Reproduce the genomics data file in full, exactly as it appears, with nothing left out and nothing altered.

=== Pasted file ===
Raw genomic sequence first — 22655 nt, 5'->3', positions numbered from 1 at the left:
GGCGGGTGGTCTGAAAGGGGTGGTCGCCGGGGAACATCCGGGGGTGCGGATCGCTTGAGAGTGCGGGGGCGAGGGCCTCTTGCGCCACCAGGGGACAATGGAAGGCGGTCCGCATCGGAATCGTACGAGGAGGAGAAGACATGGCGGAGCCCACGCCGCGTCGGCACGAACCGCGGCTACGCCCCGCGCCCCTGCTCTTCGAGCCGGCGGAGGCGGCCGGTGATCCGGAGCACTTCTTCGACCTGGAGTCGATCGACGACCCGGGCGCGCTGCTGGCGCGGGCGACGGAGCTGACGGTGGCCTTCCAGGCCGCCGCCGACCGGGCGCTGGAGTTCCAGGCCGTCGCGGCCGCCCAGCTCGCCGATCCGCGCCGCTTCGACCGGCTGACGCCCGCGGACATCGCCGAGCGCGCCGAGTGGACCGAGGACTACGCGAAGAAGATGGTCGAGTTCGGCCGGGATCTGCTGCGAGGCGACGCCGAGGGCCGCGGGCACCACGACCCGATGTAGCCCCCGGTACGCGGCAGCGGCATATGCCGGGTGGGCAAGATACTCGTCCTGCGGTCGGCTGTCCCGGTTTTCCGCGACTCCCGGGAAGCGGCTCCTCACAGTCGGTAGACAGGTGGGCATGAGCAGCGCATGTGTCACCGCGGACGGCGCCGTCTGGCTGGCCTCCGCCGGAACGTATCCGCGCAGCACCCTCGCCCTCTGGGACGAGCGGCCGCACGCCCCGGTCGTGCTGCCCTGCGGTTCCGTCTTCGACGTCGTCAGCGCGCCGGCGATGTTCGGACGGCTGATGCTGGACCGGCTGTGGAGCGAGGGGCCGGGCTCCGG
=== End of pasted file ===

Raw genomic sequence first — 22655 nt, 5'->3', positions numbered from 1 at the left:
GGCGGGTGGTCTGAAAGGGGTGGTCGCCGGGGAACATCCGGGGGTGCGGATCGCTTGAGAGTGCGGGGGCGAGGGCCTCTTGCGCCACCAGGGGACAATGGAAGGCGGTCCGCATCGGAATCGTACGAGGAGGAGAAGACATGGCGGAGCCCACGCCGCGTCGGCACGAACCGCGGCTACGCCCCGCGCCCCTGCTCTTCGAGCCGGCGGAGGCGGCCGGTGATCCGGAGCACTTCTTCGACCTGGAGTCGATCGACGACCCGGGCGCGCTGCTGGCGCGGGCGACGGAGCTGACGGTGGCCTTCCAGGCCGCCGCCGACCGGGCGCTGGAGTTCCAGGCCGTCGCGGCCGCCCAGCTCGCCGATCCGCGCCGCTTCGACCGGCTGACGCCCGCGGACATCGCCGAGCGCGCCGAGTGGACCGAGGACTACGCGAAGAAGATGGTCGAGTTCGGCCGGGATCTGCTGCGAGGCGACGCCGAGGGCCGCGGGCACCACGACCCGATGTAGCCCCCGGTACGCGGCAGCGGCATATGCCGGGTGGGCAAGATACTCGTCCTGCGGTCGGCTGTCCCGGTTTTCCGCGACTCCCGGGAAGCGGCTCCTCACAGTCGGTAGACAGGTGGGCATGAGCAGCGCATGTGTCACCGCGGACGGCGCCGTCTGGCTGGCCTCCGCCGGAACGTATCCGCGCAGCACCCTCGCCCTCTGGGACGAGCGGCCGCACGCCCCGGTCGTGCTGCCCTGCGGTTCCGTCTTCGACGTCGTCAGCGCGCCGGCGATGTTCGGACGGCTGATGCTGGACCGGCTGTGGAGCGAGGGGCCGGGCTCCGG